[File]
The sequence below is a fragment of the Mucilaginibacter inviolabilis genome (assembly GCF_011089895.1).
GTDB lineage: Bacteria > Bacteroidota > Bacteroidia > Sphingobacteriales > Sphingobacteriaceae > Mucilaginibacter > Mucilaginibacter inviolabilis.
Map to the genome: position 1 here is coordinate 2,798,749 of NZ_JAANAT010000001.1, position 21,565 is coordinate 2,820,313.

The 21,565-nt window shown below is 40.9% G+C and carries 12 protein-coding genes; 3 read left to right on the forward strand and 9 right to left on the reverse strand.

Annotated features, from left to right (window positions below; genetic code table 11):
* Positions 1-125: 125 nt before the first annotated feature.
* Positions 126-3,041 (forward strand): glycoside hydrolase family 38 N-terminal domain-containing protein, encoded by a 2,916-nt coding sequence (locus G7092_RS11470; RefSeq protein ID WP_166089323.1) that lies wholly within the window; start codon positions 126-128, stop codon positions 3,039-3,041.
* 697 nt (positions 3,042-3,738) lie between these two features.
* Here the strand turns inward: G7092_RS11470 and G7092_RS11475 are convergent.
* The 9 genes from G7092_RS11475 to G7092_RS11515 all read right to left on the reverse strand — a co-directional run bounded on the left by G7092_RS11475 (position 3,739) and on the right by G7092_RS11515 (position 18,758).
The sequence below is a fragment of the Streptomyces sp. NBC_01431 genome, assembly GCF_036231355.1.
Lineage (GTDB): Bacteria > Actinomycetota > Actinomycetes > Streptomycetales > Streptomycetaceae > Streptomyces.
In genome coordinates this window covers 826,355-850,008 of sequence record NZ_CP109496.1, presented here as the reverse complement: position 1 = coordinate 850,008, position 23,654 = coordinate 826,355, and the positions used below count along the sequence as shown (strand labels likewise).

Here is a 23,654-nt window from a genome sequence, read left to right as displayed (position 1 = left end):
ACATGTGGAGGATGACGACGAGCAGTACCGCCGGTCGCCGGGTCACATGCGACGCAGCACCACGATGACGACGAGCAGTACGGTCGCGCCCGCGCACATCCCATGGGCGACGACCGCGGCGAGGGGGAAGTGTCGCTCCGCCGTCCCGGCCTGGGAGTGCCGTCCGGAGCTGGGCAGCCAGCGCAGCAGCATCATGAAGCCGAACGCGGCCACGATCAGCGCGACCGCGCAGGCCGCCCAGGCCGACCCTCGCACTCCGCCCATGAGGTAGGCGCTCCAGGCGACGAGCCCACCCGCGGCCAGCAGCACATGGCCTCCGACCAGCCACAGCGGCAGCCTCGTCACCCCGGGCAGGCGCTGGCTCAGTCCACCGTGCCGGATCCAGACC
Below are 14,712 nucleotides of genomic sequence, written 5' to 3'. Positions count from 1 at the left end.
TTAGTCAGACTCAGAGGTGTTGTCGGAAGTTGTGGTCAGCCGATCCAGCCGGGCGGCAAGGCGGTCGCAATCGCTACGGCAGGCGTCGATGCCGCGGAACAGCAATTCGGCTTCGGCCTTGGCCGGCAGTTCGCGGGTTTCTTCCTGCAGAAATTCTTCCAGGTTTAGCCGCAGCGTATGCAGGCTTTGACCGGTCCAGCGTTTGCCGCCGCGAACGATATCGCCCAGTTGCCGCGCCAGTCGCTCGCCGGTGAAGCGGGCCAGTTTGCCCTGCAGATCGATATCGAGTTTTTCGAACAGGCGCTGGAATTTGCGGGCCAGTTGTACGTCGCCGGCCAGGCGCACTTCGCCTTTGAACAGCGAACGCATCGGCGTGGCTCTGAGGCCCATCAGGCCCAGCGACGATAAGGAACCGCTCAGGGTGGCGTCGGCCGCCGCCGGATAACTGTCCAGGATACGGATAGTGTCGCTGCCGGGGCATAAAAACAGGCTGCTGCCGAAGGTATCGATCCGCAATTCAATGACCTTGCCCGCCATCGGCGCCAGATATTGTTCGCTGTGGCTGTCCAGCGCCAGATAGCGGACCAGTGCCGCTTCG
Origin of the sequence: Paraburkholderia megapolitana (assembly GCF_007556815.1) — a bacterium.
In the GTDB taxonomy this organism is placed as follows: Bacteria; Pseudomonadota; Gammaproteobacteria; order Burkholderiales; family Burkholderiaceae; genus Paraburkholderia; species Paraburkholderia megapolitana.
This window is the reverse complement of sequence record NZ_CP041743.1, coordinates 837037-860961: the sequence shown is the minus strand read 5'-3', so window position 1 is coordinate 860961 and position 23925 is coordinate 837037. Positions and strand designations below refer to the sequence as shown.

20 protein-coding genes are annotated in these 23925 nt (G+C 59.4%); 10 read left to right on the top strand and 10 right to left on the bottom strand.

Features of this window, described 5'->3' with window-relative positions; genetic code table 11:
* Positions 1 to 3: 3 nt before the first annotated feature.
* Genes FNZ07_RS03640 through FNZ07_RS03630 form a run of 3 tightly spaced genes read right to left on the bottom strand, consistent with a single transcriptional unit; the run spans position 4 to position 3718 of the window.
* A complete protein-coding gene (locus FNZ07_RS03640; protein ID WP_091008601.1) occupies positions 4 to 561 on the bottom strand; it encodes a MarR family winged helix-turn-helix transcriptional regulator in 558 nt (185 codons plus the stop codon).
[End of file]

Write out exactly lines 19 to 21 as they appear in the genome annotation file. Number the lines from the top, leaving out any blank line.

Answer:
In the GTDB taxonomy this organism is placed as follows: Bacteria; Pseudomonadota; Gammaproteobacteria; order Burkholderiales; family Burkholderiaceae; genus Paraburkholderia; species Paraburkholderia megapolitana.
This window is the reverse complement of sequence record NZ_CP041743.1, coordinates 837037-860961: the sequence shown is the minus strand read 5'-3', so window position 1 is coordinate 860961 and position 23925 is coordinate 837037. Positions and strand designations below refer to the sequence as shown.

20 protein-coding genes are annotated in these 23925 nt (G+C 59.4%); 10 read left to right on the top strand and 10 right to left on the bottom strand.